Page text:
JOURNAL ARTICLE
REVIEW

Bats and emerging zoonoses: henipaviruses and SARS

H E Field
Zoonoses and Public Health 2009, 56 (6-7): 278-84
19497090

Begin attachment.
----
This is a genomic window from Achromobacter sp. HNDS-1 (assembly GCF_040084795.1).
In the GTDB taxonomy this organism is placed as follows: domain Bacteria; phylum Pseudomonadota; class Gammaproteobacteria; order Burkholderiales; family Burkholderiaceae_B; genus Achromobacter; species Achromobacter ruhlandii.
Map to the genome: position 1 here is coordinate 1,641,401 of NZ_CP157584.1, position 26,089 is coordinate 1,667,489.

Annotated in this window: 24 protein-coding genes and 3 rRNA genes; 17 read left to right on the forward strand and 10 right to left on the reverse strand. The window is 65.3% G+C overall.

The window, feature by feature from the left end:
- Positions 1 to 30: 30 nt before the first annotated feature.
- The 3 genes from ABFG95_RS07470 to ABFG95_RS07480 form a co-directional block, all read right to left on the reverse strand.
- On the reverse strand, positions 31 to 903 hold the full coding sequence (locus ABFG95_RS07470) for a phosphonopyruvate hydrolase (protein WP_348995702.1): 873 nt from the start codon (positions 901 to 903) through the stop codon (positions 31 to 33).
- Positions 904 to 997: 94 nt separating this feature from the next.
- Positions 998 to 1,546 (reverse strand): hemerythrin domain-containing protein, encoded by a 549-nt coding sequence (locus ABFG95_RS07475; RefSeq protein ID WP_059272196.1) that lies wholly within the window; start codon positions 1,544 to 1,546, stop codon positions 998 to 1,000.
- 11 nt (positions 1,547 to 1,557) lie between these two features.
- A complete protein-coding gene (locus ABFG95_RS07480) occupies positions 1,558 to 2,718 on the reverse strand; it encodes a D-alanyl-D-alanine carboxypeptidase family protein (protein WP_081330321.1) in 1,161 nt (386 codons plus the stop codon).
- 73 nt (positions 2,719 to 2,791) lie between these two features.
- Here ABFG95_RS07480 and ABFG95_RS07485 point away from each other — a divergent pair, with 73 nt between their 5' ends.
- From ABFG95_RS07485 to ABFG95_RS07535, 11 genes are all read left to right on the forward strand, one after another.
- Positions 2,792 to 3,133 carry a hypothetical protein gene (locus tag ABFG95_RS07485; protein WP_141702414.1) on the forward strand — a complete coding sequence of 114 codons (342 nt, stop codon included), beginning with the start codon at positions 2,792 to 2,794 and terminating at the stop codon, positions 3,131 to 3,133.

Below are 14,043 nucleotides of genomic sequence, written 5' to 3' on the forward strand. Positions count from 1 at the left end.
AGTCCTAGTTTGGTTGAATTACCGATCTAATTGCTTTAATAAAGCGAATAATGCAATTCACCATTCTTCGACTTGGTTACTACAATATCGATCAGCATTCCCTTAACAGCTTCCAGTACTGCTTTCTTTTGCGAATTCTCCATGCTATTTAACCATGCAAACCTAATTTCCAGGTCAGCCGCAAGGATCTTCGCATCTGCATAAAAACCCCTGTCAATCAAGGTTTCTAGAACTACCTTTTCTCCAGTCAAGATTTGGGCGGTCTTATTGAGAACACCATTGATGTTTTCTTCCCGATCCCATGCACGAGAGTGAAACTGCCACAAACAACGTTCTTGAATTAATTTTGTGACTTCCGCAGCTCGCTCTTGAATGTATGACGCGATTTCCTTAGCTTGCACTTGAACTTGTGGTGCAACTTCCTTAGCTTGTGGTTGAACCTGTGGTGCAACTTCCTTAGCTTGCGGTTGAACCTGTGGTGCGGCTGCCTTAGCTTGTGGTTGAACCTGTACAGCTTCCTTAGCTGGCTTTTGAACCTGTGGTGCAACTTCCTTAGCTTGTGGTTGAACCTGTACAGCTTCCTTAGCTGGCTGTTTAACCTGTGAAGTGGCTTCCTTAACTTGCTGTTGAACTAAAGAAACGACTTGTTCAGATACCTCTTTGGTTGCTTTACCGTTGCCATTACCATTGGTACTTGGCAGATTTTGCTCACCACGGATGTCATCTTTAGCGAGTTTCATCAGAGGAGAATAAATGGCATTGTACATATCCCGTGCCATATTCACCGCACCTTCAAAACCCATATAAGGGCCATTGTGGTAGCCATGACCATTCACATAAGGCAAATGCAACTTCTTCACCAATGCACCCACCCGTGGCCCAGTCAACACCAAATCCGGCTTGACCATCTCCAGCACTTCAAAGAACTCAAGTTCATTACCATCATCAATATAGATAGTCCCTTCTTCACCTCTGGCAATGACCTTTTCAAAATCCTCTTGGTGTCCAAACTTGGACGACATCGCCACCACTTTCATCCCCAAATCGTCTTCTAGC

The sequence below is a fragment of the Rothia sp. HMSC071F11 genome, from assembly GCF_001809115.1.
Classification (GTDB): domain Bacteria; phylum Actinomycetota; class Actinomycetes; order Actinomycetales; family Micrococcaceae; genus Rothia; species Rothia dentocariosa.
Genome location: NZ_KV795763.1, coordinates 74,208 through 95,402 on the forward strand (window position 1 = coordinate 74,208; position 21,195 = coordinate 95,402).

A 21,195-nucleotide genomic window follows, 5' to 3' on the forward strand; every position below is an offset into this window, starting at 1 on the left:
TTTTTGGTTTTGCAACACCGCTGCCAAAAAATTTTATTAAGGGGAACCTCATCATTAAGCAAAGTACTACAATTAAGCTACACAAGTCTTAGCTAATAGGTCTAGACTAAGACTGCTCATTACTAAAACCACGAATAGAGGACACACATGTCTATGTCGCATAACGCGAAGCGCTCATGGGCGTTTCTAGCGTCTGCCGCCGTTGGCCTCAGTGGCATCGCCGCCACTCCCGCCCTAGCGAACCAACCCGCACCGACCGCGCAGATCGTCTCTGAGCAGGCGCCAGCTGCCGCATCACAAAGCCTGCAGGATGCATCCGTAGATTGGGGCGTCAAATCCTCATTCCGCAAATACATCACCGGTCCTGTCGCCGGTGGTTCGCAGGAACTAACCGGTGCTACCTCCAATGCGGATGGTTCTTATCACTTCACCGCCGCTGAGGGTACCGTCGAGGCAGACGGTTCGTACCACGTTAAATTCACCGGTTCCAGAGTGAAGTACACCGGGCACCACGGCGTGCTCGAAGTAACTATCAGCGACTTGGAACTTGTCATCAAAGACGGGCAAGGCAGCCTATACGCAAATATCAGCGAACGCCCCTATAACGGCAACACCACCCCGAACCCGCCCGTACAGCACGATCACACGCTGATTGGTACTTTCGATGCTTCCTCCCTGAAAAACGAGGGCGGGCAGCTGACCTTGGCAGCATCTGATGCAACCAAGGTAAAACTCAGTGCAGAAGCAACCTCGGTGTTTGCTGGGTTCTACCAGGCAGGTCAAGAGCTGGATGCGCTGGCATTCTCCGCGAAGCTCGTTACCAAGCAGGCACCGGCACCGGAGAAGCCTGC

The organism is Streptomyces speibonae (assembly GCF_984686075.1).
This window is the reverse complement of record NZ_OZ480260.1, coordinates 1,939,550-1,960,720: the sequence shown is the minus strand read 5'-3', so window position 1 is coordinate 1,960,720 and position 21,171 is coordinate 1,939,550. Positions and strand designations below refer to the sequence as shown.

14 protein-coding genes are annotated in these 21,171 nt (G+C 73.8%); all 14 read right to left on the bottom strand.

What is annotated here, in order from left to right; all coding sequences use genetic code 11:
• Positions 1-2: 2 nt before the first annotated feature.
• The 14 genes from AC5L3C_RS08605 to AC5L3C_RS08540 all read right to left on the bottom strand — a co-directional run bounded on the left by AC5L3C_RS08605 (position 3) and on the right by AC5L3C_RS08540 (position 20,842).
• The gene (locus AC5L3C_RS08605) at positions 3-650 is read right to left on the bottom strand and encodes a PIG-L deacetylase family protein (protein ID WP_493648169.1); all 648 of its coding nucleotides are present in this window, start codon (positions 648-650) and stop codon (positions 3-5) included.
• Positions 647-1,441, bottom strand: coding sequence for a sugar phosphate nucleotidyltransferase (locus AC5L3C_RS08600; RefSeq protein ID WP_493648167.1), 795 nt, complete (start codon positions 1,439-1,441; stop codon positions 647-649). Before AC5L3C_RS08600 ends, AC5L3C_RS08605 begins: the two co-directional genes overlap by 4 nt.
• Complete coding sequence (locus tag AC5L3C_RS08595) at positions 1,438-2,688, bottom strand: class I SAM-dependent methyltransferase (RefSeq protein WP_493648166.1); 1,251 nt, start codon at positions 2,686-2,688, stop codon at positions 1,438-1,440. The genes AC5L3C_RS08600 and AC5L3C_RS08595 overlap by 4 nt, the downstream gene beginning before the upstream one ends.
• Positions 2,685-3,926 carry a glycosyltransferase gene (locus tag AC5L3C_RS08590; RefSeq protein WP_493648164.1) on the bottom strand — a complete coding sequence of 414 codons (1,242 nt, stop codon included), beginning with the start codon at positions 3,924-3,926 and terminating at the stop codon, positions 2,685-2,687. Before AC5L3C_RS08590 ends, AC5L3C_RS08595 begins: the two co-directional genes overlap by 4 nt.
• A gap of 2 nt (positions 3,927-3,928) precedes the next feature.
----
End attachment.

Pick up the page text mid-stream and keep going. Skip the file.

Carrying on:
Nearly 75% of all emerging infectious diseases (EIDs) that impact or threaten human health are zoonotic. The majority have spilled from wildlife reservoirs, either directly to humans or via domestic animals. The emergence of many can be attributed to predisposing factors such as global travel, trade, agricultural expansion, deforestation/habitat fragmentation, and urbanization; such factors increase the interface and/or the rate of contact between human, domestic animal, and wildlife populations, thereby creating increased opportunities for spillover events to occur. Infectious disease emergence can be regarded as primarily an ecological process. The epidemiological investigation of EIDs associated with wildlife requires a trans-disciplinary approach that includes an understanding of the ecology of the wildlife species, and an understanding of human behaviours that increase risk of exposure. Investigations of the emergence of Nipah virus in Malaysia in 1999 and severe acute respiratory syndrome (SARS) in China in 2003 provide useful case studies. The emergence of Nipah virus was associated with the increased size and density of commercial pig farms and their encroachment into forested areas. The movement of pigs for sale and slaughter in turn led to the rapid spread of infection to southern peninsular Malaysia, where the high-density, largely urban pig populations facilitated transmission to humans. Identifying the factors associated with the emergence of SARS in southern China requires an understanding of the ecology of infection both in the natural reservoir and in secondary market reservoir species. A necessary extension of understanding the ecology of the reservoir is an understanding of the trade, and of the social and cultural context of wildlife consumption. Emerging infectious diseases originating from wildlife populations will continue to threaten public health. Mitigating and managing the risk requires an appreciation of the connectedness between human, livestock and wildlife health, and of the factors and processes that disrupt the balance.

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